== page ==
Tuesday, May 24, 2011

East of Eden

The house I grew up in had lots of books, mostly my mother's Book-of-the-Month Club selections from the late 1930s and early 1940s. There must have been a Bible in the house, although I don't recall it. Certainly the Bible played no role in our family life, which was pretty typical of Catholics. We were more into the Family Rosary Crusade. So my first acquaintance with the Land of Nod was with Robert Louis Stevenson, not Genesis.
From breakfast on through all the day
At home among my friends I stay,
But every night I go abroad
Afar into the land of Nod.

All by myself I have to go,
With none to tell me what to do--
All alone beside the streams
And up the mountain-sides of dreams.

The strangest things are there for me,
Both things to eat and things to see,
And many frightening sights abroad
Till morning in the land of Nod.

Try as I like to find the way,
I never can get back by day,
Nor can remember plain and clear
The curious music that I hear.
My Land of Nod was Dreamland, that mysterious territory where everything is familiar and nothing is familiar. Eugene Field's poem Wynken, Blynken and Nod confirmed the dreamy adventure of nodding off. I was quite prepared as a child to sail away in a wooden shoe and fish among the stars.

I still am. As I indicated yesterday, my dreams are vivid, often frightening, sometimes delicious. I've read everything in the college library about the science and psychology of dreams, but there's little agreement and much left to learn. I'd love to interrogate those three little Dutchmen who reside down there in the cellar of the brain, stitching tenuous memories into crazy-quilt counterpanes.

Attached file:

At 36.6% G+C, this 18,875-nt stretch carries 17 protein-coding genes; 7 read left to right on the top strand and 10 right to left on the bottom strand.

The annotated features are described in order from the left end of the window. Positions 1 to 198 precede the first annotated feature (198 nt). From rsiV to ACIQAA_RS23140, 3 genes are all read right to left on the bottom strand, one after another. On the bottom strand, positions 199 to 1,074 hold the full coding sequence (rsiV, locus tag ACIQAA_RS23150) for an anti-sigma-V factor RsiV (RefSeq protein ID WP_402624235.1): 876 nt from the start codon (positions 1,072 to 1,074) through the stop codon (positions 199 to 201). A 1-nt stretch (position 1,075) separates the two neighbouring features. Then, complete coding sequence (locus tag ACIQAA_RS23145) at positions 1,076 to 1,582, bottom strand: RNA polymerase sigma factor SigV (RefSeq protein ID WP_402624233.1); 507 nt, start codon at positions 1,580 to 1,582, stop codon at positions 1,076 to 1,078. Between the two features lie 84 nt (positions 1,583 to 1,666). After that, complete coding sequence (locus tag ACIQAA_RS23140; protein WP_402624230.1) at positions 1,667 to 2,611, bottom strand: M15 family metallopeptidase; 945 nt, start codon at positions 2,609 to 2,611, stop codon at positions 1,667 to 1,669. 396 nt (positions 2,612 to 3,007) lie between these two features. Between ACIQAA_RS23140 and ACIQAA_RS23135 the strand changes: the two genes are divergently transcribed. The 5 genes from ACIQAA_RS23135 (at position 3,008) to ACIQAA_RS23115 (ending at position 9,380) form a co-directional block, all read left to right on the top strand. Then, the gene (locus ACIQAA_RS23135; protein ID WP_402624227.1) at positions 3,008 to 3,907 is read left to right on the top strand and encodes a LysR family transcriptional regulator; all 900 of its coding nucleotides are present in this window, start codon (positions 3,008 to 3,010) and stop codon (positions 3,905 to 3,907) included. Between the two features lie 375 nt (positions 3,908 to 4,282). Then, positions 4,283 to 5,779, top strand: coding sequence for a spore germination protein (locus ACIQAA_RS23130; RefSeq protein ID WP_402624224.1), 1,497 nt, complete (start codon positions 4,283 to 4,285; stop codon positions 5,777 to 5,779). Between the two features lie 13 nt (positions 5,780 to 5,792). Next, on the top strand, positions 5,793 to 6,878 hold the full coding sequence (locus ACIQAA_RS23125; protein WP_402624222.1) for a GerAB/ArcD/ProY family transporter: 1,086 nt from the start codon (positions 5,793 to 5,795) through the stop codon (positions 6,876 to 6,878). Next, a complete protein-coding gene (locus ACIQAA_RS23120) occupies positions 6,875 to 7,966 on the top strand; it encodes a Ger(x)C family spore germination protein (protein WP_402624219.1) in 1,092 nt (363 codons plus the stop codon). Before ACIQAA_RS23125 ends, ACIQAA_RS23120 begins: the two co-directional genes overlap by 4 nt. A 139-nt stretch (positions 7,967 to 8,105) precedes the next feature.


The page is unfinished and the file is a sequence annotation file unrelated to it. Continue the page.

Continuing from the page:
Brainstem activity during sleep somehow stirs up a jumble of remembered images, emotions and desires, which the cerebral cortex tries to shape into a story, or so says philosopher/neurobiologist Owen Flanagan. Although that doesn't tell us much, it suggests something both deeply biological and cultural. The animal and the angel.

Which brings us to Genesis.

It wasn't until my graduate school days that I started reading the Bible. And there in Genesis 4 was Nod: "And Cain went out from the presence of the LORD, and dwelt in the land of Nod, on the east of Eden." The impetuous fratricide was condemned to endlessly wander for his crime, in a strange and frightening land beyond the familiar, while bearing the baggage of his cultural self. Not a bad metaphor for the dream. If Abel is our generally reliable conscious self, Cain is our dreaming avatar: "A fugitive and a vagabond shalt thou be in the earth."

(The image of Cain wandering in Nod is by the French painter Fernand Cormon (1845-1924), whose subjects generally have the spooky, psychosexual feeling of having been dredged up from the primitive brainstem and pieced together in the cerebral cortex. Click to enlarge.)